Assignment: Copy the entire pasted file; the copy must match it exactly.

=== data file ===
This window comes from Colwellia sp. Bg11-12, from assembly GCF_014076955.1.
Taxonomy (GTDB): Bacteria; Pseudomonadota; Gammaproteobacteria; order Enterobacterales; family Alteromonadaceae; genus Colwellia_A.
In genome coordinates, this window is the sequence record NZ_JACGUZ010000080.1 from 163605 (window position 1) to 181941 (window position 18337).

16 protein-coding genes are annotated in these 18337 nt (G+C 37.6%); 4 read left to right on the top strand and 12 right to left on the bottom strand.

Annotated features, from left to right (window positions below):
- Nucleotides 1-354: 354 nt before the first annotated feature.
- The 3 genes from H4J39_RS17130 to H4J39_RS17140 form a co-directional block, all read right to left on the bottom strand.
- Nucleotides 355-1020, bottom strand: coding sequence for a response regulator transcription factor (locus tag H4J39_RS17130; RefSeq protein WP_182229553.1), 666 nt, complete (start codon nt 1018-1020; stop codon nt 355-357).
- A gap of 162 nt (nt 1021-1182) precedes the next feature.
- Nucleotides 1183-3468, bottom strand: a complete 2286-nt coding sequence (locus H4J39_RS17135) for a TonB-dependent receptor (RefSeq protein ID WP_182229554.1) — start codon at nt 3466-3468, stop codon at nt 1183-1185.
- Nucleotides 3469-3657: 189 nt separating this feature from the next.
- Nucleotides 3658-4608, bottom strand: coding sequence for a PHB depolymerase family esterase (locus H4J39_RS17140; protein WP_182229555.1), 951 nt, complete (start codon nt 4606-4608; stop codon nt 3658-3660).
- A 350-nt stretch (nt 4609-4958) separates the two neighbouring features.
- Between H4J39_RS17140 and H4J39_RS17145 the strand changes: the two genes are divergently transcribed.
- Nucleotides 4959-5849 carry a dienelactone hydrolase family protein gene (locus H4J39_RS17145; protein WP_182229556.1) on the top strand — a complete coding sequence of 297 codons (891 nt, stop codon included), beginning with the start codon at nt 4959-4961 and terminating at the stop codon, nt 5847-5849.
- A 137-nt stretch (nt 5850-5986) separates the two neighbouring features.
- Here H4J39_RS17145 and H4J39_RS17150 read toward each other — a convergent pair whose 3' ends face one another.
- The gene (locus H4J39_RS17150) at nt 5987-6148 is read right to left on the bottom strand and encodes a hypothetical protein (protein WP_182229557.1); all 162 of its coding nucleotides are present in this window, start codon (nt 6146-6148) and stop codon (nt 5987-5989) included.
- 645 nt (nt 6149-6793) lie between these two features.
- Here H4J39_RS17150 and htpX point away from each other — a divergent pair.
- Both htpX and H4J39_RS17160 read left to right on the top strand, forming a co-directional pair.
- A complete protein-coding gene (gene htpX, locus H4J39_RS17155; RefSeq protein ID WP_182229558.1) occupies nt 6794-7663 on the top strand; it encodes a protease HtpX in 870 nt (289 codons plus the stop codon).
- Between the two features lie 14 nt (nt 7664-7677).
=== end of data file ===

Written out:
This window comes from Colwellia sp. Bg11-12, from assembly GCF_014076955.1.
Taxonomy (GTDB): Bacteria; Pseudomonadota; Gammaproteobacteria; order Enterobacterales; family Alteromonadaceae; genus Colwellia_A.
In genome coordinates, this window is the sequence record NZ_JACGUZ010000080.1 from 163605 (window position 1) to 181941 (window position 18337).

16 protein-coding genes are annotated in these 18337 nt (G+C 37.6%); 4 read left to right on the top strand and 12 right to left on the bottom strand.

Annotated features, from left to right (window positions below):
- Nucleotides 1-354: 354 nt before the first annotated feature.
- The 3 genes from H4J39_RS17130 to H4J39_RS17140 form a co-directional block, all read right to left on the bottom strand.
- Nucleotides 355-1020, bottom strand: coding sequence for a response regulator transcription factor (locus tag H4J39_RS17130; RefSeq protein WP_182229553.1), 666 nt, complete (start codon nt 1018-1020; stop codon nt 355-357).
- A gap of 162 nt (nt 1021-1182) precedes the next feature.
- Nucleotides 1183-3468, bottom strand: a complete 2286-nt coding sequence (locus H4J39_RS17135) for a TonB-dependent receptor (RefSeq protein ID WP_182229554.1) — start codon at nt 3466-3468, stop codon at nt 1183-1185.
- Nucleotides 3469-3657: 189 nt separating this feature from the next.
- Nucleotides 3658-4608, bottom strand: coding sequence for a PHB depolymerase family esterase (locus H4J39_RS17140; protein WP_182229555.1), 951 nt, complete (start codon nt 4606-4608; stop codon nt 3658-3660).
- A 350-nt stretch (nt 4609-4958) separates the two neighbouring features.
- Between H4J39_RS17140 and H4J39_RS17145 the strand changes: the two genes are divergently transcribed.
- Nucleotides 4959-5849 carry a dienelactone hydrolase family protein gene (locus H4J39_RS17145; protein WP_182229556.1) on the top strand — a complete coding sequence of 297 codons (891 nt, stop codon included), beginning with the start codon at nt 4959-4961 and terminating at the stop codon, nt 5847-5849.
- A 137-nt stretch (nt 5850-5986) separates the two neighbouring features.
- Here H4J39_RS17145 and H4J39_RS17150 read toward each other — a convergent pair whose 3' ends face one another.
- The gene (locus H4J39_RS17150) at nt 5987-6148 is read right to left on the bottom strand and encodes a hypothetical protein (protein WP_182229557.1); all 162 of its coding nucleotides are present in this window, start codon (nt 6146-6148) and stop codon (nt 5987-5989) included.
- 645 nt (nt 6149-6793) lie between these two features.
- Here H4J39_RS17150 and htpX point away from each other — a divergent pair.
- Both htpX and H4J39_RS17160 read left to right on the top strand, forming a co-directional pair.
- A complete protein-coding gene (gene htpX, locus H4J39_RS17155; RefSeq protein ID WP_182229558.1) occupies nt 6794-7663 on the top strand; it encodes a protease HtpX in 870 nt (289 codons plus the stop codon).
- Between the two features lie 14 nt (nt 7664-7677).